The question of how to do justice to the stories bedevils all of us trying to work in this terrain. With Ubu & the Truth Commission, the task is to get a balance between the burlesque of Pa and Ma Ubu and the quietness of the witnesses. When the play is working at its best, Pa Ubu does not hold back. He tries to colonise the stage and be the sole focus of the audience. And it is the task of the actors and manipulators of the puppets to wrest that attention back. This battle is extremely delicate. If pushed too hard, there is the danger of the witnesses becoming strident, pathetic, self-pitying. If they retreat too far, they are swamped by Ubu. But sometimes, in a good performance, and with a willing audience, we do make the witnesses’ stories clearly heard and also throw them into a wider set of questions that Ubu engenders around them.
It sounds obscure, but again I will say that it is only on the stage, in the moment, that one can judge how the material is given its weight. This changes both from performance to performance and from audience to audience.
Purely in the context of my own work, I would repeat my trust in the contingent, the inauthentic, the whim, the practical, as strategies for finding meaning. I would repeat my mistrust in the worth of Good Ideas, and state a belief that somewhere between relying on pure chance on the one hand, and the execution of a programme on the other, lies the most uncertain but the most fertile ground for the work we do. But I have no fixed opinion on which of the three plays I have discussed here is the best way to go. I think I have shown that it is not the clear light of reason or even aesthetic sensibility that determines how one works, but a constellation of factors, only some of which we can change at will. Each of the different pieces of theatre I have described can, and has, had enormous impact on their respective audiences. After one performance of The Story I Am About To Tell, a spectator was inconsolable. Her tears were for the stories, but she said that they were also for anger and her regret that never in her life in Munich had there been a similar theatre of testimony. A friend was deeply moved by The Dead Wait, the play about the war in Angola. He had served as a soldier in that war. And after a performance of Ubu & the Truth Commission, a woman came up to us, obviously moved by what she had seen. She said she was from Romania. We expressed surprise that the play had been accessible to her, as it was so local in its content. ‘That’s it,’ she said, ‘it is so local. So local. This play is written about Romania.’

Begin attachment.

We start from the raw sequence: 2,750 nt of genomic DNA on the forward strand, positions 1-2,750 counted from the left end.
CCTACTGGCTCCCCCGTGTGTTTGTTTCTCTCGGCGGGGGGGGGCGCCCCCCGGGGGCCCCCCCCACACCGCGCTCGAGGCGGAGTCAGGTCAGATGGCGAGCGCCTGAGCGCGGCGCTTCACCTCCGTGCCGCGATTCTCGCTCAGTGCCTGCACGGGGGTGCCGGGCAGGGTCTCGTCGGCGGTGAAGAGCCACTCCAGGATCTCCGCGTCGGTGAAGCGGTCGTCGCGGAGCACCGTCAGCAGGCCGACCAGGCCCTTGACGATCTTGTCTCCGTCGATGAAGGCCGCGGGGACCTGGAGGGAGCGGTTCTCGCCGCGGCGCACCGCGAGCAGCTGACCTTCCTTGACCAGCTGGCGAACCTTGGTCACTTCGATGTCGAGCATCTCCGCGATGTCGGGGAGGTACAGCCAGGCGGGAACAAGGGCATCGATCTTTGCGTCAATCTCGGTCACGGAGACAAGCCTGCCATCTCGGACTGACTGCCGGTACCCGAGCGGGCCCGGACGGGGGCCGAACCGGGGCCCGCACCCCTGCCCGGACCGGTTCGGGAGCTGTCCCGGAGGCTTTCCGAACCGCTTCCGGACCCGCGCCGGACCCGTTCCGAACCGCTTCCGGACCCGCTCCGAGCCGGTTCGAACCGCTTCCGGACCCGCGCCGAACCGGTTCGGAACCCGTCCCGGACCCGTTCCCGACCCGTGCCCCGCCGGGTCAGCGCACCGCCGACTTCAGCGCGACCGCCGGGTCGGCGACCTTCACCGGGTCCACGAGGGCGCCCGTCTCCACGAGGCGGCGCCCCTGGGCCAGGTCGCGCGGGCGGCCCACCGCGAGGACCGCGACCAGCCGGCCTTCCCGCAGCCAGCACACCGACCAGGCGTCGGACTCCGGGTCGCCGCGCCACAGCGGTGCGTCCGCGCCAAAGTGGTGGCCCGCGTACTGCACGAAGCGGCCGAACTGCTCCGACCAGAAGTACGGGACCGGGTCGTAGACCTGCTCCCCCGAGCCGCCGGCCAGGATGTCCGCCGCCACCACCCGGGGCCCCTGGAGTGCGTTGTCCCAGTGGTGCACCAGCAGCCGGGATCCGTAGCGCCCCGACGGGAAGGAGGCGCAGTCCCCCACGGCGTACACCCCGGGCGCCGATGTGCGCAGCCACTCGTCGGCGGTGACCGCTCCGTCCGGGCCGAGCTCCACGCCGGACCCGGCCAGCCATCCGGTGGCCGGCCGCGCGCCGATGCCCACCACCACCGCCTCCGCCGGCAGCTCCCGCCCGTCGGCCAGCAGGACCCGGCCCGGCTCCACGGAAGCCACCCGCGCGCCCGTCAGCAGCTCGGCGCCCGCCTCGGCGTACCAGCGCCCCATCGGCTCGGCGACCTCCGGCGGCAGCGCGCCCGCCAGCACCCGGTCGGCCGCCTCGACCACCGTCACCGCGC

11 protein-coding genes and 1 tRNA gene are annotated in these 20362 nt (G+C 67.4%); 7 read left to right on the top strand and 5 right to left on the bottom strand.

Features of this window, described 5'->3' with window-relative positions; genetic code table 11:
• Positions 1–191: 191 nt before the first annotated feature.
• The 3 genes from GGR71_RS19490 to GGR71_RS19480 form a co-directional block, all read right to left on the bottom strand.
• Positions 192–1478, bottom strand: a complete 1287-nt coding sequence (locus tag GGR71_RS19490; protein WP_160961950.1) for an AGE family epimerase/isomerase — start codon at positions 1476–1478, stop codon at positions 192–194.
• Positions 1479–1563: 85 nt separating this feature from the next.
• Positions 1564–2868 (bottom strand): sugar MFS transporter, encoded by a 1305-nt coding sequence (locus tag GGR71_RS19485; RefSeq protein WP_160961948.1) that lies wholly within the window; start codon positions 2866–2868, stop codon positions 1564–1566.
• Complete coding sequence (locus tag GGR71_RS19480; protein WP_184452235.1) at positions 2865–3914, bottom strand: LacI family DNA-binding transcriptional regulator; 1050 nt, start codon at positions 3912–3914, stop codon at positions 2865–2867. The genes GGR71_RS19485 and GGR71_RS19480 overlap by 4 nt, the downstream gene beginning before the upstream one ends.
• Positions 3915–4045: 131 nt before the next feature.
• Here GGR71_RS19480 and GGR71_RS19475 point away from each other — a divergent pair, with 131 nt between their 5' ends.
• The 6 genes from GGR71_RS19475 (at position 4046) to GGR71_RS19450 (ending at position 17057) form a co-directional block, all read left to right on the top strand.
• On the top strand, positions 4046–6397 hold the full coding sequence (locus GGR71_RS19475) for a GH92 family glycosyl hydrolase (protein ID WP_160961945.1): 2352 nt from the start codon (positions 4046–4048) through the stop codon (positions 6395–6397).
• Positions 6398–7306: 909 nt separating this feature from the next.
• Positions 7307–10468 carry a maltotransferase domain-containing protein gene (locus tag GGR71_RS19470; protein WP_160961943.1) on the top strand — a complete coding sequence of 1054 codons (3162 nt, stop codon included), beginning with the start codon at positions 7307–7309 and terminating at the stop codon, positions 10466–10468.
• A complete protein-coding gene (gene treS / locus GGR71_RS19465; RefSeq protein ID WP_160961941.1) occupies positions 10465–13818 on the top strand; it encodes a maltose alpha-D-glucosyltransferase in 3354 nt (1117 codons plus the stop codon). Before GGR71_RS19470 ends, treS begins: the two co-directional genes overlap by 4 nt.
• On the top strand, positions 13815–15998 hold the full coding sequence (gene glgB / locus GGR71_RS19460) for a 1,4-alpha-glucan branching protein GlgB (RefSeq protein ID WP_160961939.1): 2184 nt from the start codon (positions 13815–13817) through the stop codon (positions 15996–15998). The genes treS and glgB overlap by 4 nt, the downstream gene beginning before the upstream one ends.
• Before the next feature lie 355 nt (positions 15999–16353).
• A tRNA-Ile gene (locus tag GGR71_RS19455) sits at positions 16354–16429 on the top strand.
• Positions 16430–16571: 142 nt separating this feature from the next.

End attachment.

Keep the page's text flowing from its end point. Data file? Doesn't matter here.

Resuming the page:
Originally given as a lecture at Het Theatre Festival, Antwerp, September 1997. Published in Taylor, Jane. Ubu and the Truth Commission, University of Cape Town Press, 1998, pp. viii-xv. Republished in Christov-Bakargiev, Carolyn. William Kentridge. Brussels: Palais des Beaux Arts, 1998, pp. 124-30. Exhibition catalogue.